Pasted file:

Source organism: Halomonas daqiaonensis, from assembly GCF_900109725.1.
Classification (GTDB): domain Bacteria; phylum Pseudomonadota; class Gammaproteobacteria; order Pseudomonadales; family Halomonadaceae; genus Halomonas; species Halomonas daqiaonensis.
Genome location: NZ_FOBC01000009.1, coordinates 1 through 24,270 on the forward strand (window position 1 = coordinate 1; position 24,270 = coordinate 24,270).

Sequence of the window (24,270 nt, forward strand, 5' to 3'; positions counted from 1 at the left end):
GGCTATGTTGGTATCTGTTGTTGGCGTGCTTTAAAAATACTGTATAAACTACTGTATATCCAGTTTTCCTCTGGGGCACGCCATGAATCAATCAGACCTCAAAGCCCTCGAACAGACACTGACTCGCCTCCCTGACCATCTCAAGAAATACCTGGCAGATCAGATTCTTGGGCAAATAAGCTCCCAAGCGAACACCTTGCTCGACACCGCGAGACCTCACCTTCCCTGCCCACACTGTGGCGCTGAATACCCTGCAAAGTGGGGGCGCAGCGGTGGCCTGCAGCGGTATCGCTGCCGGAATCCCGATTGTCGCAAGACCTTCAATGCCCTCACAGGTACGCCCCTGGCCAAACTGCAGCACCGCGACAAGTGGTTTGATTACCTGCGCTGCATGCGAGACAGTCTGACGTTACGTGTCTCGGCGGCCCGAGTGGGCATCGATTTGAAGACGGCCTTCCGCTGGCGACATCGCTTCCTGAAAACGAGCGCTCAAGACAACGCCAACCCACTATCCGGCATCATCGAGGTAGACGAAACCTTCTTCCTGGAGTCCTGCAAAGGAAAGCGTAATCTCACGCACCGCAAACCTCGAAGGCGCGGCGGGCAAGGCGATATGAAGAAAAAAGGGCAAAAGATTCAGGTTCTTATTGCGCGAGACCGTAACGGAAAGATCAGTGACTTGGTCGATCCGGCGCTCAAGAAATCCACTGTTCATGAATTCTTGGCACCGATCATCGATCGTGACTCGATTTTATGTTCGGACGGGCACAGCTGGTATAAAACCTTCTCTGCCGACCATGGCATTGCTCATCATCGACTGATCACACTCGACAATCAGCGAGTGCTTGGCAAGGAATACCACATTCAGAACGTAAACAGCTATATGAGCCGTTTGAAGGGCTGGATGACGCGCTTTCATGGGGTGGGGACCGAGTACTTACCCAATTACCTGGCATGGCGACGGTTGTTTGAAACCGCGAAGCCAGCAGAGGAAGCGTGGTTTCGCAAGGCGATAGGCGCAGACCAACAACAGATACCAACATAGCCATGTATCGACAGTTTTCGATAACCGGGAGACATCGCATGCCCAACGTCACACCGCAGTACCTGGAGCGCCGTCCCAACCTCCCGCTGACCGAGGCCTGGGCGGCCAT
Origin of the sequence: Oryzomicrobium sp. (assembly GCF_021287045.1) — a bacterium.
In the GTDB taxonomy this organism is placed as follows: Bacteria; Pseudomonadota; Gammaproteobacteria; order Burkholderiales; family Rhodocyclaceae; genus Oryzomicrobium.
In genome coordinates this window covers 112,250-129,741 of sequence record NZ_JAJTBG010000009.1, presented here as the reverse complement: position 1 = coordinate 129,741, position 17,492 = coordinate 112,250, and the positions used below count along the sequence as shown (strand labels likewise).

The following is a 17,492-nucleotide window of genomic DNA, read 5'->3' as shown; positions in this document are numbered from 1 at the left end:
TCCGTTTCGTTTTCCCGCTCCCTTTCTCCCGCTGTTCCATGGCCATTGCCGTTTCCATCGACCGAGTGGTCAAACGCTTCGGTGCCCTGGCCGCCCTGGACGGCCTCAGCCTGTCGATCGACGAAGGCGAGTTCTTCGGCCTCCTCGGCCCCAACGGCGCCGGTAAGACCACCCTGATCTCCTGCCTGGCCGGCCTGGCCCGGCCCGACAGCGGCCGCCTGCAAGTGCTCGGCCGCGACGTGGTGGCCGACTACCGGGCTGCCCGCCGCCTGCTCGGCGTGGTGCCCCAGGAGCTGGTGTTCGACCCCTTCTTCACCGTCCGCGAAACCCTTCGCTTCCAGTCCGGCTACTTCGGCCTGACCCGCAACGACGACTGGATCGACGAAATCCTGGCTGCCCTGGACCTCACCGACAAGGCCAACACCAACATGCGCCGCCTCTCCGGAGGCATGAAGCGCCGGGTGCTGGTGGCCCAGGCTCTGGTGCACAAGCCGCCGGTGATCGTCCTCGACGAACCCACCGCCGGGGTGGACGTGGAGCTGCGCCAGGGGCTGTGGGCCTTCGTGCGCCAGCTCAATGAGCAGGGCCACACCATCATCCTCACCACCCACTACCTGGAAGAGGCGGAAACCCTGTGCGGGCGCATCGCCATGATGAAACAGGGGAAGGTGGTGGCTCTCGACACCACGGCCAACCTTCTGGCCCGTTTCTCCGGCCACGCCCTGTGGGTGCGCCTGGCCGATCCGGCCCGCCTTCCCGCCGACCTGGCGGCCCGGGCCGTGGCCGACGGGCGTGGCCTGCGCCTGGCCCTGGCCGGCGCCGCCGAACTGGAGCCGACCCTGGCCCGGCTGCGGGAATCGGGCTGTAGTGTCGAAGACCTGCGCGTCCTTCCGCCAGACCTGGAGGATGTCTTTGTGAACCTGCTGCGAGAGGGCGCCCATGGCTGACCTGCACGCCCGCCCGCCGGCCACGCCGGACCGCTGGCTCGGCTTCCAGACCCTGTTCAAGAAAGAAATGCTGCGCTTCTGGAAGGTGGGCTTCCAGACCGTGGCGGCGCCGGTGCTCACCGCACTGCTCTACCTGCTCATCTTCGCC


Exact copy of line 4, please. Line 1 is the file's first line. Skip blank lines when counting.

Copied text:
Sequence of the window (24,270 nt, forward strand, 5' to 3'; positions counted from 1 at the left end):